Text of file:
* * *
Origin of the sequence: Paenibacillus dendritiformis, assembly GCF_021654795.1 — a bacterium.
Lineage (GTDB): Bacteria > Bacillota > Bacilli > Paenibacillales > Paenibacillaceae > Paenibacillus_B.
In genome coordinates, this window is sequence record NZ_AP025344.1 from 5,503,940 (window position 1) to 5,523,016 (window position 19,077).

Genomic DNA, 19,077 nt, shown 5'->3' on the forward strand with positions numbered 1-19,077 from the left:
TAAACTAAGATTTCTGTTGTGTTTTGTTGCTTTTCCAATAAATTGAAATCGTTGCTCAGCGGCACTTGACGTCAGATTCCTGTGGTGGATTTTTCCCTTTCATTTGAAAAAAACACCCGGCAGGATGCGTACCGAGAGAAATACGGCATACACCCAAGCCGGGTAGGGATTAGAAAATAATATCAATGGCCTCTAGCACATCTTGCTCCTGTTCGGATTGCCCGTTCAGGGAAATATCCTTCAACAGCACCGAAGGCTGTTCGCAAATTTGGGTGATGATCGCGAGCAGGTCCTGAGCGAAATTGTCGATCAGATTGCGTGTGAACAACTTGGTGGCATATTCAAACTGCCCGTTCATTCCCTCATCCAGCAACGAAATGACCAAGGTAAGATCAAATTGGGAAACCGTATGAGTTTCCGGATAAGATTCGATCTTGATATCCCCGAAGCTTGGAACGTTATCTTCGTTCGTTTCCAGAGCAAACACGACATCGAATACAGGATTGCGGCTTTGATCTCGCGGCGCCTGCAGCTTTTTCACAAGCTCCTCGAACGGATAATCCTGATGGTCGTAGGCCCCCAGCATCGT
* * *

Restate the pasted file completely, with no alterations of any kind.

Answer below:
Origin of the sequence: Paenibacillus dendritiformis, assembly GCF_021654795.1 — a bacterium.
Lineage (GTDB): Bacteria > Bacillota > Bacilli > Paenibacillales > Paenibacillaceae > Paenibacillus_B.
In genome coordinates, this window is sequence record NZ_AP025344.1 from 5,503,940 (window position 1) to 5,523,016 (window position 19,077).

Genomic DNA, 19,077 nt, shown 5'->3' on the forward strand with positions numbered 1-19,077 from the left:
TAAACTAAGATTTCTGTTGTGTTTTGTTGCTTTTCCAATAAATTGAAATCGTTGCTCAGCGGCACTTGACGTCAGATTCCTGTGGTGGATTTTTCCCTTTCATTTGAAAAAAACACCCGGCAGGATGCGTACCGAGAGAAATACGGCATACACCCAAGCCGGGTAGGGATTAGAAAATAATATCAATGGCCTCTAGCACATCTTGCTCCTGTTCGGATTGCCCGTTCAGGGAAATATCCTTCAACAGCACCGAAGGCTGTTCGCAAATTTGGGTGATGATCGCGAGCAGGTCCTGAGCGAAATTGTCGATCAGATTGCGTGTGAACAACTTGGTGGCATATTCAAACTGCCCGTTCATTCCCTCATCCAGCAACGAAATGACCAAGGTAAGATCAAATTGGGAAACCGTATGAGTTTCCGGATAAGATTCGATCTTGATATCCCCGAAGCTTGGAACGTTATCTTCGTTCGTTTCCAGAGCAAACACGACATCGAATACAGGATTGCGGCTTTGATCTCGCGGCGCCTGCAGCTTTTTCACAAGCTCCTCGAACGGATAATCCTGATGGTCGTAGGCCCCCAGCATCGT